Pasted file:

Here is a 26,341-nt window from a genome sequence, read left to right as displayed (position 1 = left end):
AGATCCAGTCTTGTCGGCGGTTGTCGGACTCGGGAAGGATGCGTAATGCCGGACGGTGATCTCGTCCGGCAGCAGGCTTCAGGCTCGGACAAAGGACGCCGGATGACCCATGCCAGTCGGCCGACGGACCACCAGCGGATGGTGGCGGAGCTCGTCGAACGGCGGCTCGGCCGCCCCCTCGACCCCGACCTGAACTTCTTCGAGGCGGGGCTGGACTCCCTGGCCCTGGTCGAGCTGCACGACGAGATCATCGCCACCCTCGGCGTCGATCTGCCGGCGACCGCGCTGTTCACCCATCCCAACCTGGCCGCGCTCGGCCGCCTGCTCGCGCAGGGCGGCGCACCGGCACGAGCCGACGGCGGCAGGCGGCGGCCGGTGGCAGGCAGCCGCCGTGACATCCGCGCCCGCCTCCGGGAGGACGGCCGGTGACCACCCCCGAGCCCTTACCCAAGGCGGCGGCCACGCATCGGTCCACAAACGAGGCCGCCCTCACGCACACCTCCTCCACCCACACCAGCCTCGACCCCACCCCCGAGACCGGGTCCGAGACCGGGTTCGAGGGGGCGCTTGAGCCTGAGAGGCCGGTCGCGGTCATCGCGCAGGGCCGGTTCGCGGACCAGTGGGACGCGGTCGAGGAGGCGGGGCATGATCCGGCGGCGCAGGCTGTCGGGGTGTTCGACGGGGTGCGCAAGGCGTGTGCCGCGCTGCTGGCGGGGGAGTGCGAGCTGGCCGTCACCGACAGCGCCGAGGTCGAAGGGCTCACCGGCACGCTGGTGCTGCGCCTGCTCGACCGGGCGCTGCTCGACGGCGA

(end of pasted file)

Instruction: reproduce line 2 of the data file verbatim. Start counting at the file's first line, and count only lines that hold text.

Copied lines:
AGATCCAGTCTTGTCGGCGGTTGTCGGACTCGGGAAGGATGCGTAATGCCGGACGGTGATCTCGTCCGGCAGCAGGCTTCAGGCTCGGACAAAGGACGCCGGATGACCCATGCCAGTCGGCCGACGGACCACCAGCGGATGGTGGCGGAGCTCGTCGAACGGCGGCTCGGCCGCCCCCTCGACCCCGACCTGAACTTCTTCGAGGCGGGGCTGGACTCCCTGGCCCTGGTCGAGCTGCACGACGAGATCATCGCCACCCTCGGCGTCGATCTGCCGGCGACCGCGCTGTTCACCCATCCCAACCTGGCCGCGCTCGGCCGCCTGCTCGCGCAGGGCGGCGCACCGGCACGAGCCGACGGCGGCAGGCGGCGGCCGGTGGCAGGCAGCCGCCGTGACATCCGCGCCCGCCTCCGGGAGGACGGCCGGTGACCACCCCCGAGCCCTTACCCAAGGCGGCGGCCACGCATCGGTCCACAAACGAGGCCGCCCTCACGCACACCTCCTCCACCCACACCAGCCTCGACCCCACCCCCGAGACCGGGTCCGAGACCGGGTTCGAGGGGGCGCTTGAGCCTGAGAGGCCGGTCGCGGTCATCGCGCAGGGCCGGTTCGCGGACCAGTGGGACGCGGTCGAGGAGGCGGGGCATGATCCGGCGGCGCAGGCTGTCGGGGTGTTCGACGGGGTGCGCAAGGCGTGTGCCGCGCTGCTGGCGGGGGAGTGCGAGCTGGCCGTCACCGACAGCGCCGAGGTCGAAGGGCTCACCGGCACGCTGGTGCTGCGCCTGCTCGACCGGGCGCTGCTCGACGGCGA